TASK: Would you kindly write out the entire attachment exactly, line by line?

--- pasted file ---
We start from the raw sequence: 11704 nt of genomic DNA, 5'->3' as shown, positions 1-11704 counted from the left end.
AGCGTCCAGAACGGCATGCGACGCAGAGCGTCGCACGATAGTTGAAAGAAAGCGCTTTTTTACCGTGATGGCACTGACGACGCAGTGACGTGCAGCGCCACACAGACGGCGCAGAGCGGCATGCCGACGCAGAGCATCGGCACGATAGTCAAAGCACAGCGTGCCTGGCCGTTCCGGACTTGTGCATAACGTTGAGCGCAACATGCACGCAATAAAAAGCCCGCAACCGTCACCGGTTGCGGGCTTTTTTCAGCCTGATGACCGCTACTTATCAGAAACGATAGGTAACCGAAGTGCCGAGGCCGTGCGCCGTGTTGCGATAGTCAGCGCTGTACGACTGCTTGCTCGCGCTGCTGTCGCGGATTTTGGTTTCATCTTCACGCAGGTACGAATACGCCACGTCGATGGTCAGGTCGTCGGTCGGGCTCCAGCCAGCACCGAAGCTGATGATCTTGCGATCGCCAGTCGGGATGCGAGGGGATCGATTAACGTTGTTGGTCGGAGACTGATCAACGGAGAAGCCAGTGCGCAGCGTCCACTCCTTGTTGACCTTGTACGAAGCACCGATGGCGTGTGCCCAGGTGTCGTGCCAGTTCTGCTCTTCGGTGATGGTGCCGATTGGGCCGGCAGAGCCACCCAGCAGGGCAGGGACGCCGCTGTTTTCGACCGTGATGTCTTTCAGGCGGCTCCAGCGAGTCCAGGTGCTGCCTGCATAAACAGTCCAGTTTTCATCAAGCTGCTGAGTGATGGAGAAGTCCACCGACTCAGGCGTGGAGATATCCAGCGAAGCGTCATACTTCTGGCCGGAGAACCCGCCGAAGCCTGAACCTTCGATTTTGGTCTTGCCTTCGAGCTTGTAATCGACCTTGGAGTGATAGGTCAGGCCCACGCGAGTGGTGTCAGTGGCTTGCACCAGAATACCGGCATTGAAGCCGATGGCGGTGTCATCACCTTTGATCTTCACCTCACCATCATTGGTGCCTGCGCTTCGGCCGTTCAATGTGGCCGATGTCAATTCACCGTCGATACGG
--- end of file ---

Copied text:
We start from the raw sequence: 11704 nt of genomic DNA, 5'->3' as shown, positions 1-11704 counted from the left end.
AGCGTCCAGAACGGCATGCGACGCAGAGCGTCGCACGATAGTTGAAAGAAAGCGCTTTTTTACCGTGATGGCACTGACGACGCAGTGACGTGCAGCGCCACACAGACGGCGCAGAGCGGCATGCCGACGCAGAGCATCGGCACGATAGTCAAAGCACAGCGTGCCTGGCCGTTCCGGACTTGTGCATAACGTTGAGCGCAACATGCACGCAATAAAAAGCCCGCAACCGTCACCGGTTGCGGGCTTTTTTCAGCCTGATGACCGCTACTTATCAGAAACGATAGGTAACCGAAGTGCCGAGGCCGTGCGCCGTGTTGCGATAGTCAGCGCTGTACGACTGCTTGCTCGCGCTGCTGTCGCGGATTTTGGTTTCATCTTCACGCAGGTACGAATACGCCACGTCGATGGTCAGGTCGTCGGTCGGGCTCCAGCCAGCACCGAAGCTGATGATCTTGCGATCGCCAGTCGGGATGCGAGGGGATCGATTAACGTTGTTGGTCGGAGACTGATCAACGGAGAAGCCAGTGCGCAGCGTCCACTCCTTGTTGACCTTGTACGAAGCACCGATGGCGTGTGCCCAGGTGTCGTGCCAGTTCTGCTCTTCGGTGATGGTGCCGATTGGGCCGGCAGAGCCACCCAGCAGGGCAGGGACGCCGCTGTTTTCGACCGTGATGTCTTTCAGGCGGCTCCAGCGAGTCCAGGTGCTGCCTGCATAAACAGTCCAGTTTTCATCAAGCTGCTGAGTGATGGAGAAGTCCACCGACTCAGGCGTGGAGATATCCAGCGAAGCGTCATACTTCTGGCCGGAGAACCCGCCGAAGCCTGAACCTTCGATTTTGGTCTTGCCTTCGAGCTTGTAATCGACCTTGGAGTGATAGGTCAGGCCCACGCGAGTGGTGTCAGTGGCTTGCACCAGAATACCGGCATTGAAGCCGATGGCGGTGTCATCACCTTTGATCTTCACCTCACCATCATTGGTGCCTGCGCTTCGGCCGTTCAATGTGGCCGATGTCAATTCACCGTCGATACGG